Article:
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The Little Red Hen: Level 2 (Easy-to-Read,Viking) Hardcover – September 1, 1995


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Product Details

  • Age Range: 6 and up
  • Series: Easy-to-Read,Viking
  • Hardcover: 32 pages
  • Publisher: Viking Juvenile (September 1, 1995)
  • Language: English
  • ISBN-10: 0670860506
  • ISBN-13: 978-0670860500
  • Product Dimensions: 6.5 x 0.4 x 9.5 inches
  • Shipping Weight: 1.1 pounds
  • Average Customer Review: 5.0 out of 5 stars  See all reviews (2 customer reviews)
  • Amazon Best Sellers Rank: #3,405,684 in Books (See Top 100 in Books)

Editorial Reviews

From School Library Journal

Grade 1-3?Two easy-reader renditions of classic tales. This format severely limits the retellings to their bare-bones basics. Similarly, Bolam's illustrations in vibrant blue-greens, red-purples, and oranges tell the story but don't expand upon it. Byron Barton used bright colors in his Little Red Hen (HarperCollins, 1993), but he added unique touches to stimulate readers' imaginations. Paul Galdone's versions of both stories are still the best choices for reading aloud.?Mary Ann Bursk, Bucks County Free Library, Levittown, PA
Copyright 1996 Reed Business Information, Inc.

More About the Author

Harriet Ziefert was born in New Jersey. She grew up in North Bergen, New Jersey, where she attended the local schools. She graduated from Smith College, then received a Masters degree in Education from New York University. "About twelve years ago," says Ziefert in a 1995 interview, "I tried to get a job as an editor, but no one would hire me as a trade editor. So I decided to write my own books." Since then, she has written several hundred books, mostly picture books and easy-to-read books. "I write books very quickly," she says, "in about twelve hours. I rewrite them three times over three days, and then they're done." She writes about twenty books a year. Ziefert's picture book A New Coat for Anna is about a girl in a bombed-out European city during the months just after World War II. Anna has outgrown her old coat, and her mother trades her few surviving treasures--a watch, a lamp, a necklace, and a porcelain teapot--in order to obtain wool and have it spun, woven, and finally sewn into a fine red coat for Anna. A Horn Book Magazine reviewer stated, "the simple text, based on a true story, carries the narrative along effectively." The book, which was illustrated by Anita Lobel, was chosen as one of ten books to be read aloud by former First Lady Barbara Bush as part of a program promoting reading. Ziefert was invited to the White House for the occasion. The reason Ziefert began writing easy-to-read books was that she felt "they were getting too hard for kids to read in the first grade." She says that she wrote easy-to-read books with seventy-five or fewer words, even ones with fifty or fewer words, "to see how much of a story" she could produce with that limit. She enjoyed the challenge, and cites her book Sleepy Dog as an example. "Sleepy Dog is the most successful book I've ever done, in terms of number of books sold." She's also been working on a developmental program with publisher Dorling Kindersley, made up of books for babies, toddlers, and preschoolers. Her book Pete's Chicken, which was illustrated by Laura Rader, was reviewed in the New York Times Book Review as "a simple, sweet 'Song of Myself' for children . . . [which] applauds the specialness of every child as it reminds parents of the healing power of just being there for children." Among her other books is a series of easy-to-read books, such as Trip Day and Worm Day, about an inventive science teacher and his rambunctious class of students. Ziefert's book Let's Get a Pet was named an Outstanding Science Trade Book for Children by a joint committee of the National Science Teachers Association and the Children's Book Council. . Ms. Ziefert lives in Maplewood, New Jersey and Lincoln, Massachusetts. She has two adult sons.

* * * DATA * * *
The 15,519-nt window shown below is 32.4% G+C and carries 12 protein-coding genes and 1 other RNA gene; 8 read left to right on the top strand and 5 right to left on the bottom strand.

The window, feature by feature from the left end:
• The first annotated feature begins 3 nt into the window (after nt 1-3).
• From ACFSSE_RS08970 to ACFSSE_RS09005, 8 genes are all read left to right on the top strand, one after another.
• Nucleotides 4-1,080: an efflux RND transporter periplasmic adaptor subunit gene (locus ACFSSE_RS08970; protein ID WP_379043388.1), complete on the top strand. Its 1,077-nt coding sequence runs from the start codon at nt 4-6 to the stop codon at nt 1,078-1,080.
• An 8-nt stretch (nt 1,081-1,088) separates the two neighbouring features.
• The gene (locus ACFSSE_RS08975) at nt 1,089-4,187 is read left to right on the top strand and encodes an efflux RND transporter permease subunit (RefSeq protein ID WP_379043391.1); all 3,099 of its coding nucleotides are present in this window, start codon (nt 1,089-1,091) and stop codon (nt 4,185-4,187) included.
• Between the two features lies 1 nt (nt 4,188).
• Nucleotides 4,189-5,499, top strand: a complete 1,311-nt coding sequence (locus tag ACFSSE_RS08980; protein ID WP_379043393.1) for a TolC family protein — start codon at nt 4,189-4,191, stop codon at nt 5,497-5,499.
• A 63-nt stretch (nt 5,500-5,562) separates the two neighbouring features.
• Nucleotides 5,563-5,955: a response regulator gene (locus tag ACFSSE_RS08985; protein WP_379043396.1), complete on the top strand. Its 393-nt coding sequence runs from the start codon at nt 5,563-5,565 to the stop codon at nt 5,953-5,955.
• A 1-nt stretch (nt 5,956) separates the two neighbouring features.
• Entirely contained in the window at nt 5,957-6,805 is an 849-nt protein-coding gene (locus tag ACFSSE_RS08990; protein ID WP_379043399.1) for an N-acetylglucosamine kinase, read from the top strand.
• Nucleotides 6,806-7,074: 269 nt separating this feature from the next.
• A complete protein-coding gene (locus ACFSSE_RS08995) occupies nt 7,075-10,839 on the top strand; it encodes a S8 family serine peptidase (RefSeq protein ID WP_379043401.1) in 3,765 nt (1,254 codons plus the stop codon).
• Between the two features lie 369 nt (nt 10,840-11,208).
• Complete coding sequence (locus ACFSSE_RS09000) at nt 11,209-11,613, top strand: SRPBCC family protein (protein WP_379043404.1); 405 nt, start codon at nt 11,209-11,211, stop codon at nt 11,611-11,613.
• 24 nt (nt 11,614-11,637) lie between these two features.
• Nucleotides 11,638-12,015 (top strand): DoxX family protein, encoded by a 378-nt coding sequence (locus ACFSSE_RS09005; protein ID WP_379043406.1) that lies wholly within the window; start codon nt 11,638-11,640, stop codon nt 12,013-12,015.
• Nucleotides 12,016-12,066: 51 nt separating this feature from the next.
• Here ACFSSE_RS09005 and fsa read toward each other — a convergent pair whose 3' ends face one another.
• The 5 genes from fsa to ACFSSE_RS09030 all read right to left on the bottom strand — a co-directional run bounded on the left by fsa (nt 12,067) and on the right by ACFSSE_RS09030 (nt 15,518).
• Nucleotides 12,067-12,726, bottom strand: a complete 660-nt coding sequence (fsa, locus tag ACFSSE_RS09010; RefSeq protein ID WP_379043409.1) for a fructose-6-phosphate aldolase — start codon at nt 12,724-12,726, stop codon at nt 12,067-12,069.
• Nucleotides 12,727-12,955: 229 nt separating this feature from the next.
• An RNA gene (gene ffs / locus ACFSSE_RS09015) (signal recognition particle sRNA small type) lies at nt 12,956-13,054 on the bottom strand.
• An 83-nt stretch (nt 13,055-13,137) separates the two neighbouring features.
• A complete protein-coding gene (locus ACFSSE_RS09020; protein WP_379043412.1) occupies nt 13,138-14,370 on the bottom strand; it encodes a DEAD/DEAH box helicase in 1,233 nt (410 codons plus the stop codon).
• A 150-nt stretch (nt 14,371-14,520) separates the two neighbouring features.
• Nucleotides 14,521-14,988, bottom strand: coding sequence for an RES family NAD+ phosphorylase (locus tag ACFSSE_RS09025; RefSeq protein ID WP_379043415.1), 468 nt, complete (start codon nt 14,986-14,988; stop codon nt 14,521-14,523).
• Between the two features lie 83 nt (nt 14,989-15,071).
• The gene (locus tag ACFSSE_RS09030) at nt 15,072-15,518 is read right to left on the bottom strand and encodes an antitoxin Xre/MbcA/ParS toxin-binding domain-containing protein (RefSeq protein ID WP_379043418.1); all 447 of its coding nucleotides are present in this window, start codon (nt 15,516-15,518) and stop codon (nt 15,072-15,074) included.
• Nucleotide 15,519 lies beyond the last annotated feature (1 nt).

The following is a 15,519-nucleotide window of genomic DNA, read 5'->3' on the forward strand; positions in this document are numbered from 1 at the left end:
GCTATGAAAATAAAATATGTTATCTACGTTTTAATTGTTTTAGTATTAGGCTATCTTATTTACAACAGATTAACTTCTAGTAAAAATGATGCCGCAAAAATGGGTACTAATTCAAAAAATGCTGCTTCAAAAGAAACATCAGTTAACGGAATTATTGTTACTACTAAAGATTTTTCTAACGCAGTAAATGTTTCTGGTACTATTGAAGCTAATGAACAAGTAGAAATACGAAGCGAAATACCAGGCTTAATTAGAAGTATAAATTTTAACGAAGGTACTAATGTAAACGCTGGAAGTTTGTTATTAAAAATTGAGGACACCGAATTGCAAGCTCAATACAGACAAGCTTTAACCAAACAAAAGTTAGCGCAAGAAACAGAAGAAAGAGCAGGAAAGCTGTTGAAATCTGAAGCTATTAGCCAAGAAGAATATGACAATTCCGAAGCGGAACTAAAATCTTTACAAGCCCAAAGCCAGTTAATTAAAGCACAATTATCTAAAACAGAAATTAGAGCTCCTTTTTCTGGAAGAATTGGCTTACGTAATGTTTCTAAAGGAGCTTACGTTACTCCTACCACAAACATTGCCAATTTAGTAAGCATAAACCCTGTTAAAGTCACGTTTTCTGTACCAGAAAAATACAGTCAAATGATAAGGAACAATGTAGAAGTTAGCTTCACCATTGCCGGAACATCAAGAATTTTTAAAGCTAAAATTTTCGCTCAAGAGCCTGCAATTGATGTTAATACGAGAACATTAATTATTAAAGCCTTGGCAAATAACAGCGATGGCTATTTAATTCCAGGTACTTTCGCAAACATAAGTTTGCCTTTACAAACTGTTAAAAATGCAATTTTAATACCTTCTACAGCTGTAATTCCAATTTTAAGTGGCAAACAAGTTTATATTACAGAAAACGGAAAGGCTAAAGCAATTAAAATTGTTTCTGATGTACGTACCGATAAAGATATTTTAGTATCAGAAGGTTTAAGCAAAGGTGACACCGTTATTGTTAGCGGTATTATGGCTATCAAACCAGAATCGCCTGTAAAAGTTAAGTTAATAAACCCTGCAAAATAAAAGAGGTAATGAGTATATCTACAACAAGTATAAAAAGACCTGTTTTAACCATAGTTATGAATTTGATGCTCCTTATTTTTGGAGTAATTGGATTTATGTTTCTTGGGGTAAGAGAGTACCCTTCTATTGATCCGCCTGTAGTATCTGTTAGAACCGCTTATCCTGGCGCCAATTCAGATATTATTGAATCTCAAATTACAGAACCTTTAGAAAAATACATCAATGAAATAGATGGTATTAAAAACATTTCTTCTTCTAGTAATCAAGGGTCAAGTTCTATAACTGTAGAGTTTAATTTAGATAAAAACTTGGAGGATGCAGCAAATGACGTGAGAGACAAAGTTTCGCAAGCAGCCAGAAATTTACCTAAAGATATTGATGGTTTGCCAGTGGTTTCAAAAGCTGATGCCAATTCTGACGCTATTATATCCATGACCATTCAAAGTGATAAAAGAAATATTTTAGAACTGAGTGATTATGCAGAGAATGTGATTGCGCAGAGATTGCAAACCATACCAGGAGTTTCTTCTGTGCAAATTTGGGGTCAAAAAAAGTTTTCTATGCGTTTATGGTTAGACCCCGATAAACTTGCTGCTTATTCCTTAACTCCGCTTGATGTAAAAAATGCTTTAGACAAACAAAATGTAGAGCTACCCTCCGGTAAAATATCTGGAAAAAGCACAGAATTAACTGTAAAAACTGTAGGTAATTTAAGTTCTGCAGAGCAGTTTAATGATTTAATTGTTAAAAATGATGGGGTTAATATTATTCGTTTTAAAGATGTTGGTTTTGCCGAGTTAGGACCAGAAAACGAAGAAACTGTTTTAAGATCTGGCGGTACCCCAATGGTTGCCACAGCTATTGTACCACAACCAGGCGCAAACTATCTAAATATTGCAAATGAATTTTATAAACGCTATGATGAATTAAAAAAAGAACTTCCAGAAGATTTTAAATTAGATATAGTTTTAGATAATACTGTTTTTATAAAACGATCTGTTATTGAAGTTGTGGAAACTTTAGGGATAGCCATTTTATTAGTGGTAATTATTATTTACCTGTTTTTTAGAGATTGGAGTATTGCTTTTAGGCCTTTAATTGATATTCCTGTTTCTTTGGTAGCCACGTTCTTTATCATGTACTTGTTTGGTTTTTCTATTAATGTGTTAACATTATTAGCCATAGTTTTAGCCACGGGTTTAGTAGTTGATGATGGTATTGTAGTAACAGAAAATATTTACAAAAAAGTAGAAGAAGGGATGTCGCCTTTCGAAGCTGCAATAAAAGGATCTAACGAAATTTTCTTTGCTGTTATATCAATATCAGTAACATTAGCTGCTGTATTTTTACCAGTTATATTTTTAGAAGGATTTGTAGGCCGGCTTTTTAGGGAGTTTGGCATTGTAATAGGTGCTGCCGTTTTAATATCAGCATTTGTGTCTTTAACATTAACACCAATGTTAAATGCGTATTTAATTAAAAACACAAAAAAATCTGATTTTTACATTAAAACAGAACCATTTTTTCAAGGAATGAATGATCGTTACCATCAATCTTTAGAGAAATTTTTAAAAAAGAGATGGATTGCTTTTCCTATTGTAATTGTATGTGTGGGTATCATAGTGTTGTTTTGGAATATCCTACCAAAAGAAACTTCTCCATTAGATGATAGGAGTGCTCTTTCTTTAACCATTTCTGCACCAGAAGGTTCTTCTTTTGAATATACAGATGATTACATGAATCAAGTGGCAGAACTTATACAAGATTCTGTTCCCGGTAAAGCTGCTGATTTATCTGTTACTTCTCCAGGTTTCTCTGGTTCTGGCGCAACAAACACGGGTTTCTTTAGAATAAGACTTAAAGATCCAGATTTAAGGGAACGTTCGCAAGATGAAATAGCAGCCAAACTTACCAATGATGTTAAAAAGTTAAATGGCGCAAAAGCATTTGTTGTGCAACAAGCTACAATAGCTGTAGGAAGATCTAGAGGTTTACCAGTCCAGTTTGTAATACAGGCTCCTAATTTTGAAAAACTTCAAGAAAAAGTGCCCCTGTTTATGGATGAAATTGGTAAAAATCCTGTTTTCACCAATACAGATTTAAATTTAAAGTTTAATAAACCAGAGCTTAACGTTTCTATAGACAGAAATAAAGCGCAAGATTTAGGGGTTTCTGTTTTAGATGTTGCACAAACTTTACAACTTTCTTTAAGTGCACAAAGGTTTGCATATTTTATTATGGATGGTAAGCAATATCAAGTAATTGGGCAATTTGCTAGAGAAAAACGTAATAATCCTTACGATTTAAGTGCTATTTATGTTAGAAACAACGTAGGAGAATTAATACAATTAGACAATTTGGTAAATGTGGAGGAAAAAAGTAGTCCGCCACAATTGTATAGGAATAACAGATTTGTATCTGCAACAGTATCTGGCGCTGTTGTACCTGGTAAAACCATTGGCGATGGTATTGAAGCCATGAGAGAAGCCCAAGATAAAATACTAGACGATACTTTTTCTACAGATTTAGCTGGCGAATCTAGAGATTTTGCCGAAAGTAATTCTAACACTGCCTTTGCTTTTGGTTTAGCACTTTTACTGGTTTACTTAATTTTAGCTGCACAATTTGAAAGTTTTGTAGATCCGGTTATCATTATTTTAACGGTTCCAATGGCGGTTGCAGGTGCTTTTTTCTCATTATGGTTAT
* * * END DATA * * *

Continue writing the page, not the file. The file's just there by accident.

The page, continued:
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Most Helpful Customer Reviews

Format: Paperback Verified Purchase
This was for my wife school, the kits really like it. they learn a lot from this book. thank you
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A Kid's Review on March 6, 2012
Format: Paperback
If you want the reward you have to put in the work into it. When the little red hen finds some grains of wheat she ask for help to make the bread. The animals won't help her. So the little red hen made bread by herself. The animals asked for some bread. The little red hen told them no because you did'nt help me so you don't get to eat the bread! Lilly G.
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